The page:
# Sending the Prescaler output of a Timer to an output pin

I'm currently using the 16 bit Timer on the Nano to control a motor (via a nonstandard interface). Ideally, I would like to send the Prescaler clock to the 16 bit Timer to an output pin. I looked in the 328P datasheet and this didn't seem doable, but I wanted to know if there might be a trick to doing this.

Please explain what you mean on this

Yes, of course. The prescaler can divide by powers of 2. Reduce that factor and use a CTC or PWM mode to output the desired frequency.

What mode are you using? How is it "controlling" the motor?

The clock prescaler for the timer is not brought out to a pin.

Why do you want to do this?

Maybe an example will clarify this matter: Imagine you want to control a motor to a rotational speed of 1 RPM. The motor has a tachometer that puts out 1 pulse per revolution and it has two controls: accelerate and decelerate. Your system clock, fsys, is 32768 Hz. You divide fsys by 2^15 with a prescaler to get a 1 Hz reference clock fref. Using the tach signal as a gate for your counter, you count the fref pulses between tach pulses. If the count is greater than 60, you accelerate, if less than 60, you decelerate, and if it equals 60, you maintain speed. Your speed is now controlled at 1 RPM. Now let's say you want take some sort of action every 6 degrees of rotation; you would need a clock with frequency = (360/6)*(1/60) = 1 Hz. To get this, you could take your tach frequency and multiply it by 60 with a Phase Locked Loop (PLL) or you could simply output the prescaler frequency if it is available. That's why I asked if anyone new of a possible trick for routing the Timer/Counter Prescaler signal to an external pin on the Nano. For this method, the only other option would be hammer and tongs by using a second Timer/Counter to generate fref on an output pin and then route that to the clock input of the first counter to control the motor.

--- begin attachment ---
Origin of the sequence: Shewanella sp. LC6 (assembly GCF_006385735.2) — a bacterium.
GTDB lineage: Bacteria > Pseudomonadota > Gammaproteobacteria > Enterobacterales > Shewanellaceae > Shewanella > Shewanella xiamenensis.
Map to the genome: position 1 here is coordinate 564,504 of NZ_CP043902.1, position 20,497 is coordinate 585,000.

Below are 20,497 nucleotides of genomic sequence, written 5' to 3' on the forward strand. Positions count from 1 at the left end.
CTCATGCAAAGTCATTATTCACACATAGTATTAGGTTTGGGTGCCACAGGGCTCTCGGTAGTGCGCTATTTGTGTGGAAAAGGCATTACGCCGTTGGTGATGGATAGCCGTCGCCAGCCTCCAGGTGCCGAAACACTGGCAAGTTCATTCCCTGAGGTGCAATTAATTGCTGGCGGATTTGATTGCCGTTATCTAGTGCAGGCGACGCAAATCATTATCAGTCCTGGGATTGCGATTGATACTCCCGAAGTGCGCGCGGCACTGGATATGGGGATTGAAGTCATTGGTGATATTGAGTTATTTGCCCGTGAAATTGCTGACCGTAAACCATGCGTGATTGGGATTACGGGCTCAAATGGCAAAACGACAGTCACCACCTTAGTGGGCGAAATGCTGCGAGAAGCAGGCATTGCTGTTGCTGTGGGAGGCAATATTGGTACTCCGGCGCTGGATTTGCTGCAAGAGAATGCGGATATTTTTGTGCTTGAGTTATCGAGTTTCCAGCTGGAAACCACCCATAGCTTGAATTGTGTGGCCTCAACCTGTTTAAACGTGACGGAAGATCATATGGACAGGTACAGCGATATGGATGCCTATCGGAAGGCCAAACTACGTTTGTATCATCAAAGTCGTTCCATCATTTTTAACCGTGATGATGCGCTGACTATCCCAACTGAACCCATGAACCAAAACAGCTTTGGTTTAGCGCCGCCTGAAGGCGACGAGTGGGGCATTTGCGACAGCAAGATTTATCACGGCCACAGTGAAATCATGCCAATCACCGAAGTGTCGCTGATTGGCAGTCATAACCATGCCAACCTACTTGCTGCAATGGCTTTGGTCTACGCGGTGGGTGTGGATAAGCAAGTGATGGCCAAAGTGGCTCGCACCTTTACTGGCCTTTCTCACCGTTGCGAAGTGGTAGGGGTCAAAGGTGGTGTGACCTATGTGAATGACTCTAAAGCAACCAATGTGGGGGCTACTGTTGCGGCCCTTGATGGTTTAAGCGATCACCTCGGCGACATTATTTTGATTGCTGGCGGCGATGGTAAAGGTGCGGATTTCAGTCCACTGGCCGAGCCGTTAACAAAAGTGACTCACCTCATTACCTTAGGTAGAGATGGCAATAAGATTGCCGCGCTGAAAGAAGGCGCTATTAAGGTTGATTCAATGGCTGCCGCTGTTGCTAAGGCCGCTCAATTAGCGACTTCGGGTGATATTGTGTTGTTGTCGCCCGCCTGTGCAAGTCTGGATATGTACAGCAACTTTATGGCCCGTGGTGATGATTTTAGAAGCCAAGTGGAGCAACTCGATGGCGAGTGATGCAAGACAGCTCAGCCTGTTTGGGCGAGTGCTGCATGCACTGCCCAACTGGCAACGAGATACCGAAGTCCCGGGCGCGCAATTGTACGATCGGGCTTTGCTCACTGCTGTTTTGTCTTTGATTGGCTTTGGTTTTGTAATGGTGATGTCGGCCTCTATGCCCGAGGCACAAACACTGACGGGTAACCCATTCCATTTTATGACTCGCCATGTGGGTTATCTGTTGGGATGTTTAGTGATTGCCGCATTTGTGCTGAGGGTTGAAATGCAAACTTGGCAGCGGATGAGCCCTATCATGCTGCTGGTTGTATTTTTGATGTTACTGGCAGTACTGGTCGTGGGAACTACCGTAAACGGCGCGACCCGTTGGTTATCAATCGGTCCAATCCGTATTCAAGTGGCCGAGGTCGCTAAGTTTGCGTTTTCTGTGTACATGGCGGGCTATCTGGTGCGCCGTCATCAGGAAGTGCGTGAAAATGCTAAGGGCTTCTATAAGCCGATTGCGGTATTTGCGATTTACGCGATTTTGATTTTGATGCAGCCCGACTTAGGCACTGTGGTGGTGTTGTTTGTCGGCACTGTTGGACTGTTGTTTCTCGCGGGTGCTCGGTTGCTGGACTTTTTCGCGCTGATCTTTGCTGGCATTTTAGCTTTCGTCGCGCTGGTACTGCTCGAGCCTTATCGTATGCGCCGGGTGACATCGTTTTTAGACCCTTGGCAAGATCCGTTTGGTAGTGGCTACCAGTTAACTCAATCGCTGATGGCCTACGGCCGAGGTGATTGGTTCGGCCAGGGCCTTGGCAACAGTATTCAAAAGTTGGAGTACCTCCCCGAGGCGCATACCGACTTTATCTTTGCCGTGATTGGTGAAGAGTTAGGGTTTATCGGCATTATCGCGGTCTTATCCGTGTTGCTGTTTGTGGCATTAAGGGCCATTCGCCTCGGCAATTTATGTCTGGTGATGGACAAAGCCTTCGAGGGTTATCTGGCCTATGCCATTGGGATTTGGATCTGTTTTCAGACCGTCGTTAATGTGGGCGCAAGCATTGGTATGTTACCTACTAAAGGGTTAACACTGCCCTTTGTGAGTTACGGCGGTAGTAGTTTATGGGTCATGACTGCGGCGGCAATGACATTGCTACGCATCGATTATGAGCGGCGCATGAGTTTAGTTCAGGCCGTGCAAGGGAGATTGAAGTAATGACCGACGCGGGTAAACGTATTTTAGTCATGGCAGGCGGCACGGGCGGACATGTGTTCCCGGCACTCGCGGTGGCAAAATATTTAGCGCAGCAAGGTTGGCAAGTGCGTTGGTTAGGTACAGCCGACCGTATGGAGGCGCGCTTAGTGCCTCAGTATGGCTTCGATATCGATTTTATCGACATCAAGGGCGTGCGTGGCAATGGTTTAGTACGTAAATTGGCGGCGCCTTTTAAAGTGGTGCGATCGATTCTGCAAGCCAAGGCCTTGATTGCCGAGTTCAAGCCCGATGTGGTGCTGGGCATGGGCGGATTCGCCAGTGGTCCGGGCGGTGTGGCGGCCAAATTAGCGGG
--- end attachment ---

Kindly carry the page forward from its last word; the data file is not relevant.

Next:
No, there is no such trick

See the timer/counter modes for outputting PWM at any frequency.

That's stone age technology. Nowadays all that can be done by built-in hardware and software.

The PLL is still being used in ATtiny85 to boost the internal 8 MHz clock to 16 MHz.